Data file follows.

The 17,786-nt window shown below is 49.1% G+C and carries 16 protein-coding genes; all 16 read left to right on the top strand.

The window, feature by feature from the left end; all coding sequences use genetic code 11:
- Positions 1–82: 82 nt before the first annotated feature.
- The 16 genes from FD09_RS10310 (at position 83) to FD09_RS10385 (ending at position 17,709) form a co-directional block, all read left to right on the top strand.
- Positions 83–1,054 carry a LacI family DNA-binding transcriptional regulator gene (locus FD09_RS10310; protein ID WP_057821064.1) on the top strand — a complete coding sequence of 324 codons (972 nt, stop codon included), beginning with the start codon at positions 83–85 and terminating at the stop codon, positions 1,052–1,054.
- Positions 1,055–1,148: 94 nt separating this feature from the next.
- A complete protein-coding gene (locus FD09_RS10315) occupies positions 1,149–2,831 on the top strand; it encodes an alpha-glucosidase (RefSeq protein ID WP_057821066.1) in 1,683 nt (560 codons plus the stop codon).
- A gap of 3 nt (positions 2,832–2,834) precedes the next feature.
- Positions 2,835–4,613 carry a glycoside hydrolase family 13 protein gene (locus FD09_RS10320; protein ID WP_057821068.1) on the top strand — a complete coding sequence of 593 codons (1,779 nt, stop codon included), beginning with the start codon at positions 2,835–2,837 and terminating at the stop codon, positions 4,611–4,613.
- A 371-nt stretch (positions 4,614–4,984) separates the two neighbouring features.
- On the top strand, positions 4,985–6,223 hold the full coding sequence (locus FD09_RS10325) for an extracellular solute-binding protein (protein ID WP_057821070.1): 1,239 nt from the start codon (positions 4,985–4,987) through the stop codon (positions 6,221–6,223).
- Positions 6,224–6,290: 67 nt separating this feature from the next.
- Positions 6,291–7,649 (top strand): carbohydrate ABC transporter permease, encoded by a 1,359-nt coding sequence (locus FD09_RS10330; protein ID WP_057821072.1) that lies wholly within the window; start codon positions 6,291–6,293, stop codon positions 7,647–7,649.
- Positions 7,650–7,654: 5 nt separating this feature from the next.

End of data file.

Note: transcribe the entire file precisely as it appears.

The 17,786-nt window shown below is 49.1% G+C and carries 16 protein-coding genes; all 16 read left to right on the top strand.

The window, feature by feature from the left end; all coding sequences use genetic code 11:
- Positions 1–82: 82 nt before the first annotated feature.
- The 16 genes from FD09_RS10310 (at position 83) to FD09_RS10385 (ending at position 17,709) form a co-directional block, all read left to right on the top strand.
- Positions 83–1,054 carry a LacI family DNA-binding transcriptional regulator gene (locus FD09_RS10310; protein ID WP_057821064.1) on the top strand — a complete coding sequence of 324 codons (972 nt, stop codon included), beginning with the start codon at positions 83–85 and terminating at the stop codon, positions 1,052–1,054.
- Positions 1,055–1,148: 94 nt separating this feature from the next.
- A complete protein-coding gene (locus FD09_RS10315) occupies positions 1,149–2,831 on the top strand; it encodes an alpha-glucosidase (RefSeq protein ID WP_057821066.1) in 1,683 nt (560 codons plus the stop codon).
- A gap of 3 nt (positions 2,832–2,834) precedes the next feature.
- Positions 2,835–4,613 carry a glycoside hydrolase family 13 protein gene (locus FD09_RS10320; protein ID WP_057821068.1) on the top strand — a complete coding sequence of 593 codons (1,779 nt, stop codon included), beginning with the start codon at positions 2,835–2,837 and terminating at the stop codon, positions 4,611–4,613.
- A 371-nt stretch (positions 4,614–4,984) separates the two neighbouring features.
- On the top strand, positions 4,985–6,223 hold the full coding sequence (locus FD09_RS10325) for an extracellular solute-binding protein (protein ID WP_057821070.1): 1,239 nt from the start codon (positions 4,985–4,987) through the stop codon (positions 6,221–6,223).
- Positions 6,224–6,290: 67 nt separating this feature from the next.
- Positions 6,291–7,649 (top strand): carbohydrate ABC transporter permease, encoded by a 1,359-nt coding sequence (locus FD09_RS10330; protein ID WP_057821072.1) that lies wholly within the window; start codon positions 6,291–6,293, stop codon positions 7,647–7,649.
- Positions 7,650–7,654: 5 nt separating this feature from the next.